There is a great (free) online course called 'NAND to Tetris', which is built on this exact premisse. Can't recommend it enough: https://www.nand2tetris.org/

Not sure if this is related or just a similar idea: https://nandgame.com/

Computers are an example of reductionism (and , usually, determinism) par excellence, but they don't prove either to be true universally. You also need to notice that it takes very precise engineering to achieve multiple 9s reliability, or a neat, reductionistic separation between layers. They are not handed to you on a plate by the laws of physics.


That class and then an internship at a semiconductor factory thoroughly dispelled any lingering mysticism around computers.



This is an interview I conducted with a college professor friend of mine about how to get the most out of education. I have provided a timecode link to the part where we start talking about college.

Edit: An incomplete tl;dr would be: Don't go to a large university, go to a small PUI (Primarily Undergraduate Institution) where the focus of the professors will be teaching rather than research and grant-writing. Teaching a course well is a full-time job, but teaching is the third of fourth priority for university professors. The other answers on this post are probably adequate for deciding what to major in.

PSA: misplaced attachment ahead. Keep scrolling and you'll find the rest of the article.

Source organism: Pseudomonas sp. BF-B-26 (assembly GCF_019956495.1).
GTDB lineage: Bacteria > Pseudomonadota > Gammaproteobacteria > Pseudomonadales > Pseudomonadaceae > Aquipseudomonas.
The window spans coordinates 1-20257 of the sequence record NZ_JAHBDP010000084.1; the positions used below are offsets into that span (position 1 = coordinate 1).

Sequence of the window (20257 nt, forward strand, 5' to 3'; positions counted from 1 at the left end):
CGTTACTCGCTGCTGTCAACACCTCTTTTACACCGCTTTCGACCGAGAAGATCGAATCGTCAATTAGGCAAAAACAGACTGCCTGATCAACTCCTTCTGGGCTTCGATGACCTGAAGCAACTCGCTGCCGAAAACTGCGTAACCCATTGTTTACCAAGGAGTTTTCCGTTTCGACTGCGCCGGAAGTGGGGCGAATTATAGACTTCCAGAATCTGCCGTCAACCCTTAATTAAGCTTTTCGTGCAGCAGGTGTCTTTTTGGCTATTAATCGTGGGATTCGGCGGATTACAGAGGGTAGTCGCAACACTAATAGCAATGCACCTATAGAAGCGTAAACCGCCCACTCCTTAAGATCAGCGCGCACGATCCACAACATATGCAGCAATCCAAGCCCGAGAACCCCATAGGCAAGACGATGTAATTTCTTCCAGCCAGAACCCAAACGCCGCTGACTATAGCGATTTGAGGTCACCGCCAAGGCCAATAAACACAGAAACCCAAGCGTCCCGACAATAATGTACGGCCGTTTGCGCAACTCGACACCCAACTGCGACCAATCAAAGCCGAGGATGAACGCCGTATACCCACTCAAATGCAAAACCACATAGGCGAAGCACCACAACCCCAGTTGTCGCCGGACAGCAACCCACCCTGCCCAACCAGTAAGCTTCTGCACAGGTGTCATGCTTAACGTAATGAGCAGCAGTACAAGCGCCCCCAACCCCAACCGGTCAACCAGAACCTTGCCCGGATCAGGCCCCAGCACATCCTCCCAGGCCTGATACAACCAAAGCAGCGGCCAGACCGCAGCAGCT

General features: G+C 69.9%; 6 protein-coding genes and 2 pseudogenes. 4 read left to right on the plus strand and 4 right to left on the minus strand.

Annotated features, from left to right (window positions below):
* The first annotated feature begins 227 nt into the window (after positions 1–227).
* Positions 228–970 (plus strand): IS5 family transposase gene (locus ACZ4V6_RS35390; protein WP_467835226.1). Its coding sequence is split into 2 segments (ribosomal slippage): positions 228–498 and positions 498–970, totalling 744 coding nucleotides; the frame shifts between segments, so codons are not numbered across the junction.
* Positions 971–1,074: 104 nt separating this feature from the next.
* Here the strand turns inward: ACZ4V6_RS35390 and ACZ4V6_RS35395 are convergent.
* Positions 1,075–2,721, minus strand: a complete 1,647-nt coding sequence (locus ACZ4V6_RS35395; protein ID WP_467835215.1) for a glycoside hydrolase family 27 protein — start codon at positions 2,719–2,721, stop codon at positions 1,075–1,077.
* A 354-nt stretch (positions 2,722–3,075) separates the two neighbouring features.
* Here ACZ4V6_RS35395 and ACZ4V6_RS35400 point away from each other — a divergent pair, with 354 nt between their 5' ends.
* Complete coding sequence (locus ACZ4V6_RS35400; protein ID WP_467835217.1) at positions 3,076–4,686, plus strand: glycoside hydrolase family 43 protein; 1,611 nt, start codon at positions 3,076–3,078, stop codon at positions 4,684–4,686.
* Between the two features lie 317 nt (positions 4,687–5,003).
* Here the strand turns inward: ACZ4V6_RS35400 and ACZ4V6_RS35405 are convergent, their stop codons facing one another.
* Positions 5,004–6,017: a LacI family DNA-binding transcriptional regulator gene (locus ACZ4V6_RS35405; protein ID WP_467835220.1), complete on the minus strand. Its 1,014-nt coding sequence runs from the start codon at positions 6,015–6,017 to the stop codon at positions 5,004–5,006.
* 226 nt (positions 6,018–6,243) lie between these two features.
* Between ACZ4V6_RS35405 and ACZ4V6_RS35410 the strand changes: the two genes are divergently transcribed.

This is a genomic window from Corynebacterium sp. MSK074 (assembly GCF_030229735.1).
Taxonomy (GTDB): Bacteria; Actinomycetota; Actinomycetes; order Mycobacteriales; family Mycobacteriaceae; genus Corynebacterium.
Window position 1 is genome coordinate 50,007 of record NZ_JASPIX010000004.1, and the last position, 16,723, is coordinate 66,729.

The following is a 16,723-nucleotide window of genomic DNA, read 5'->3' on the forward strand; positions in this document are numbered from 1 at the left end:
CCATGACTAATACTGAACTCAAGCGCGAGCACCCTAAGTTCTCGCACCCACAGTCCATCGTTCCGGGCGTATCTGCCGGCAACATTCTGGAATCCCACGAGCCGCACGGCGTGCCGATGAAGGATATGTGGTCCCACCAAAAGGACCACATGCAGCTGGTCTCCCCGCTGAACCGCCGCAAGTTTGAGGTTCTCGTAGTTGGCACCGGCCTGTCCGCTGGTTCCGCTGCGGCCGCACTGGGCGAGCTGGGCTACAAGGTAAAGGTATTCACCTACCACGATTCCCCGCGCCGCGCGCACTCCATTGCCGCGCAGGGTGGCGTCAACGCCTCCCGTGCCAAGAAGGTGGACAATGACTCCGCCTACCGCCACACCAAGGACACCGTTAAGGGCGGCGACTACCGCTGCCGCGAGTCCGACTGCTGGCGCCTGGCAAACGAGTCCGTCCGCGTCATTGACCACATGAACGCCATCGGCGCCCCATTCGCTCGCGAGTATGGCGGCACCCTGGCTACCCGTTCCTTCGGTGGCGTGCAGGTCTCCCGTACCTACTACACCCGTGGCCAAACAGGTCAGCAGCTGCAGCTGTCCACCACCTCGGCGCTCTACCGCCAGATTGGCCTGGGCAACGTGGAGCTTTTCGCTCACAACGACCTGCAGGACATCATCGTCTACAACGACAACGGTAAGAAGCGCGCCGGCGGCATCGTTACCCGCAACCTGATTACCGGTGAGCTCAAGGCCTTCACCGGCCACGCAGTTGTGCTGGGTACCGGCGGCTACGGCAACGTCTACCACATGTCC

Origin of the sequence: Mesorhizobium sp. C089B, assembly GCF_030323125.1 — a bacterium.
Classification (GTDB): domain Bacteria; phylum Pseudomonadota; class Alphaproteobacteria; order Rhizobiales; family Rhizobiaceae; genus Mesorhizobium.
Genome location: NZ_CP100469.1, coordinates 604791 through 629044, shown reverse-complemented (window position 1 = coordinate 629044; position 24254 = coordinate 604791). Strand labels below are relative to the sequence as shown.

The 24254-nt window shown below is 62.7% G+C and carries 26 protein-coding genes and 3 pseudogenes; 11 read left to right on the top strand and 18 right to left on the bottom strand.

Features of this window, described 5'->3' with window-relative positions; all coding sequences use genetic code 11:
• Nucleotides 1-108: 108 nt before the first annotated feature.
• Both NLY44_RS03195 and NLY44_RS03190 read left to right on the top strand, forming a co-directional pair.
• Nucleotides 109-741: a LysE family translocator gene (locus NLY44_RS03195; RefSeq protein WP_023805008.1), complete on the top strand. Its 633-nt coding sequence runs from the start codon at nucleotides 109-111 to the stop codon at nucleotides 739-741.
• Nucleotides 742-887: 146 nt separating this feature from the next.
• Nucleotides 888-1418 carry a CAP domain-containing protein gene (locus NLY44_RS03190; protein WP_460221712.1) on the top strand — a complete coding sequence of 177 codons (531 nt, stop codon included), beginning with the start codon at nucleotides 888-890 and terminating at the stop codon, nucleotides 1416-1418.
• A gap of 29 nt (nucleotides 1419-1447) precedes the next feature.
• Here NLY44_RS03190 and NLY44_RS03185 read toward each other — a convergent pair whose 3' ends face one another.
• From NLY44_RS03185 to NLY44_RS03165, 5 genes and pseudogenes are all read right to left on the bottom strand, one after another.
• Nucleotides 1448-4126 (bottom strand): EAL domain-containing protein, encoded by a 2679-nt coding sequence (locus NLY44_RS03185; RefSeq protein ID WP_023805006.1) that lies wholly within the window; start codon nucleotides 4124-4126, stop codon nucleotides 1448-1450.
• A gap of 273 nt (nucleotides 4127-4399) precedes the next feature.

Aside from basic math (calculus, linear algebra, probability, ODE, all with proofs), take courses in topics that feel interesting to you just by themselves. Don't count on things you learn being actually useful in real life, and accordingly don't try to prioritize courses by that metric. You'll learn what you need for your job by yourself or be taught at the job anyway, so instead spend this time building up an inventory of things to draw upon for useful metaphors. It's easier to learn what's intrinsically interesting so you'll end up learning more. For real world skills, do some academic research projects and industry internships.



I wouldn't try to fill half your college credits with an informal major in rationality, if that's what you are thinking. Things I would pick up:

  • how to prove things - I picked this up taking theory of computation, but a course on something like "introduction to proof" or something in a math department is just as good. The point is to be able to think with mathematical rigor and precision.